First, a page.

Applicable here, a plaintiff "fails to state a claim upon which relief may be granted, " 28 U.S.C. § 1915A(b)(1), when the complaint does not "contain sufficient factual matter, accepted as true, to state a claim to relief that is plausible on its face.'" Ashcroft v. Iqbal , 556 U.S. 662, 678 (2009) (emphasis added) (internal citations omitted) (quoting Bell Atl. Corp. v. Twombly , 550 U.S. 544, 570 (2007)). "Where a complaint pleads facts that are merely consistent with' a defendant's liability, it stops short of the line between possibility and plausibility of "entitlement to relief."'" Id . (quoting Twombly , 550 U.S. at 557). This standard "demands more than an unadorned, the-defendant-unlawfully-harmed-me accusation." Id . In other words, "the tenet that a court must accept as true all of the allegations contained in a complaint is inapplicable to legal conclusions. Threadbare recitals of the elements of a cause of action, supported by mere conclusory statements, do not suffice." Id.[2] The Court may also anticipate affirmative defenses that clearly appear on the face of the complaint. Nasim v. Warden, Md. House of Corr. , 64 F.3d 951, 955 (4th Cir. 1995) (en banc); Todd v. Baskerville , 712 F.2d 70, 74 (4th Cir. 1983). For the reasons that follow, the Complaint should be dismissed pursuant to 28 U.S.C. § 1915A(b) because it fails to state a claim on which relief may be granted.

The application of the appropriate statute of limitations is an affirmative defense that the Court may consider in this context. See Eriline Co. S.A. v. Johnson , 440 F.3d 648, 655-56 (4th Cir. 2006) (citing Nasim , 64 F.3d at 955). The statute of limitations in this case is three years. See Wilson v. Garcia , 471 U.S. 261, 276-80 (1985) (holding that, in section 1983 actions, state statute of limitations for personal injury applies); Brooks v. City of Winston Salem , 85 F.3d 178, 181 (4th Cir. 1996) (applying North Carolina's three-year statute of limitations for personal injuries to section 1983 actions); N.C. Gen. Stat § 1-52 (establishing three-year statute of limitations for personal injury). A plaintiff's cause of action accrues, and the statute of limitations runs, from the date on which he "possesses sufficient facts about the harm done to him that reasonable inquiry will reveal his cause of action." Nasim , 64 F.3d at 955.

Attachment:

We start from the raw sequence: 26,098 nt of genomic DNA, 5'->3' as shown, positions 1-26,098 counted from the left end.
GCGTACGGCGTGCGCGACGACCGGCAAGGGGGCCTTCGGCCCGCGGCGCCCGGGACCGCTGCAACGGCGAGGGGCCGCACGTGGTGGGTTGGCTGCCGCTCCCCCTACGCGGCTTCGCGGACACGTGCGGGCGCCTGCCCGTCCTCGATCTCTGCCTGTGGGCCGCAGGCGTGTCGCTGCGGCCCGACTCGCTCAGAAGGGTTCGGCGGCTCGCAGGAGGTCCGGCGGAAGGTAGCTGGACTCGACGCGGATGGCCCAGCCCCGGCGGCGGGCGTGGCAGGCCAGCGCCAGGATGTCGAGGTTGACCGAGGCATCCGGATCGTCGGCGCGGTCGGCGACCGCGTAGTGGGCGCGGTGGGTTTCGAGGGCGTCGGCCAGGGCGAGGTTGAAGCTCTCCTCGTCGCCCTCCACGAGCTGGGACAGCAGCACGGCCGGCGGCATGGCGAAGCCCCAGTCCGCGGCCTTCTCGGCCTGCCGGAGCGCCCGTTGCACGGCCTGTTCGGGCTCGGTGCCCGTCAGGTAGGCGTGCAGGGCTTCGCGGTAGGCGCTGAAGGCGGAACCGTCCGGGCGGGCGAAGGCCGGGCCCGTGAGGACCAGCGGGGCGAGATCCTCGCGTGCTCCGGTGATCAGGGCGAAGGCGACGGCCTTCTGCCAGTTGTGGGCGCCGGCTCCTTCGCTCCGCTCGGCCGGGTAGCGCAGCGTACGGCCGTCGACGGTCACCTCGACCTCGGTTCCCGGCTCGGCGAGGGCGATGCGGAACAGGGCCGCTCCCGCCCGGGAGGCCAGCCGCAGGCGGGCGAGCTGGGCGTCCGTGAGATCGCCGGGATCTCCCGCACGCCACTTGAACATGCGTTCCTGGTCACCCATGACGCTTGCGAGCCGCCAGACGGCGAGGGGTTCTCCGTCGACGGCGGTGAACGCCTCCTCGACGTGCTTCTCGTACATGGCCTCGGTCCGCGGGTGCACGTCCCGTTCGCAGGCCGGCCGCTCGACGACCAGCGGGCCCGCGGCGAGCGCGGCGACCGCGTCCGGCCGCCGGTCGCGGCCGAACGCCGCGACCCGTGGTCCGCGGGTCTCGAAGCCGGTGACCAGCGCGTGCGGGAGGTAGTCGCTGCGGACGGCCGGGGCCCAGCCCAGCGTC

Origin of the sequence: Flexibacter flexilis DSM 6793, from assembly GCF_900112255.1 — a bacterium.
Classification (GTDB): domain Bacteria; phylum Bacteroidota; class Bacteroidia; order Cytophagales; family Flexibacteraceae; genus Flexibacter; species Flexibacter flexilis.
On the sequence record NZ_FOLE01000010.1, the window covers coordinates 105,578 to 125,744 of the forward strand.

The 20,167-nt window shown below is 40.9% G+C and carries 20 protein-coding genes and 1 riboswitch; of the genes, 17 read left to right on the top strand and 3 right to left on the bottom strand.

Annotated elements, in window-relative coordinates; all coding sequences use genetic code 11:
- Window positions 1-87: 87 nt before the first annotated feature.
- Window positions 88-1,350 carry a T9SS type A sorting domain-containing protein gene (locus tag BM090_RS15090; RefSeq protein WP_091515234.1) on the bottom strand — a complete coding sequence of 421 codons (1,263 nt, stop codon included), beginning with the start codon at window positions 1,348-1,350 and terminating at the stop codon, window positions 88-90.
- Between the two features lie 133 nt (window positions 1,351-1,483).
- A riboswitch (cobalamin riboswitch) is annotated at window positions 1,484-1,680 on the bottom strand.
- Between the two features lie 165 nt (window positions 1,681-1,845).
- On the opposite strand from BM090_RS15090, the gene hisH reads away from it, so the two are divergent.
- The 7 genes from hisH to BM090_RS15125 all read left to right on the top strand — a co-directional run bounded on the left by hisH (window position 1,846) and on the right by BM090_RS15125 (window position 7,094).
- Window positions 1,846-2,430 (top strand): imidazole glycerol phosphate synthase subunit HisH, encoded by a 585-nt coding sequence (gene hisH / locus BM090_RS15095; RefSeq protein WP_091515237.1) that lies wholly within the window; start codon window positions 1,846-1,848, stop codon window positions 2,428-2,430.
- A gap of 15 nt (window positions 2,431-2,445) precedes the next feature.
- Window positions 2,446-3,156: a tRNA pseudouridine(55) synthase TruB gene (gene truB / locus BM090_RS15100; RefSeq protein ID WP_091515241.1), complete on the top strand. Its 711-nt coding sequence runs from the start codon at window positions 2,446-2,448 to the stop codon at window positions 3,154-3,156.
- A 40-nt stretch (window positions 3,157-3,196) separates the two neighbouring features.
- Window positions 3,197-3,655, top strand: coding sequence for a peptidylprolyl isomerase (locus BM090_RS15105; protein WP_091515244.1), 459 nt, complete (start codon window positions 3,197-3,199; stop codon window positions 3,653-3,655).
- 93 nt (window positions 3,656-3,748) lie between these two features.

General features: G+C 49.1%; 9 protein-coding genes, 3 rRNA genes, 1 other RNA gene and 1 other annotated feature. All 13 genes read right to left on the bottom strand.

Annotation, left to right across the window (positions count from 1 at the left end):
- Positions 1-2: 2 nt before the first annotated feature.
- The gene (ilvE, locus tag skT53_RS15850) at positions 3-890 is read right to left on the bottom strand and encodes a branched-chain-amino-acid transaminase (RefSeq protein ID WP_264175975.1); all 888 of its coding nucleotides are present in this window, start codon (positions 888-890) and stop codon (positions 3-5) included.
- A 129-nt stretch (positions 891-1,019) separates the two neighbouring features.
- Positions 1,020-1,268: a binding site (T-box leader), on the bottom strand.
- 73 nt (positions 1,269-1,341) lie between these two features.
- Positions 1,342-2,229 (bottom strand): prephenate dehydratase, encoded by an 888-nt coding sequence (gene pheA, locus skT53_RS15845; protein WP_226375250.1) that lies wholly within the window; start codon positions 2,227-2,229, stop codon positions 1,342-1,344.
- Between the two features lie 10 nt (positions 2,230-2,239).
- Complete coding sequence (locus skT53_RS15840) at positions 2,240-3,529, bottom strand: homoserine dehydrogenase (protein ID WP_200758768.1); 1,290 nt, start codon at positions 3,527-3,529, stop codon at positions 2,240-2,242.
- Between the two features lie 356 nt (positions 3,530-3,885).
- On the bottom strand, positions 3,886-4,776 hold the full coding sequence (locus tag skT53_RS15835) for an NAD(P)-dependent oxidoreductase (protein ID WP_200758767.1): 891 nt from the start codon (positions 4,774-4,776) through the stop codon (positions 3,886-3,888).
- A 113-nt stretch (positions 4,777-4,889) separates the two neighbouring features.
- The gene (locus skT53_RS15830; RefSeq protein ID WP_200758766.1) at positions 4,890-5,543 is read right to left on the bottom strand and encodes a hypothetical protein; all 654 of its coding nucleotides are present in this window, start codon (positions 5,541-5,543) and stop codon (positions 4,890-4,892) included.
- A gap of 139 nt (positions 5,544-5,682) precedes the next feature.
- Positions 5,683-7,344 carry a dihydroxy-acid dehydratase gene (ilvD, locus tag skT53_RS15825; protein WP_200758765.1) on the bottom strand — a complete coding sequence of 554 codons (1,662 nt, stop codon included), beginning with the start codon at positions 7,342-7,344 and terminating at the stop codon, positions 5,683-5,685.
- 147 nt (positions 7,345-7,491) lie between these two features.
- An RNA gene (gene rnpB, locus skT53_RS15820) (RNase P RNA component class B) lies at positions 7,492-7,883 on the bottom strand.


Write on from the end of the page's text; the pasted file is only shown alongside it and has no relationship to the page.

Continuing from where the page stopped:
Here, Plaintiff contends that Defendant Sterling investigated him for having committed several crimes before arresting him on a complaint in early to mid-December of 2009. Plaintiff also alleges that Sterling acted incorrectly regarding the showing of photographic lineups and that she should not have believed Defendant Waheed and his girlfriend's accusations against Petitioner. However, Plaintiff did not file his Complaint until October of 2013, or almost four years after Sterling's investigation resulted in Petitioner's arrest, which he certainly would have known of at the time. Any claims stemming from the investigation and arrest are barred on their face by the statute of limitations and should be dismissed for that reason. This includes not only the investigation and arrest claims related to Defendants Sterling and Waheed, but also the claim against the Durham Police Department based on its potentially improper training of Sterling with regard to lineup procedures.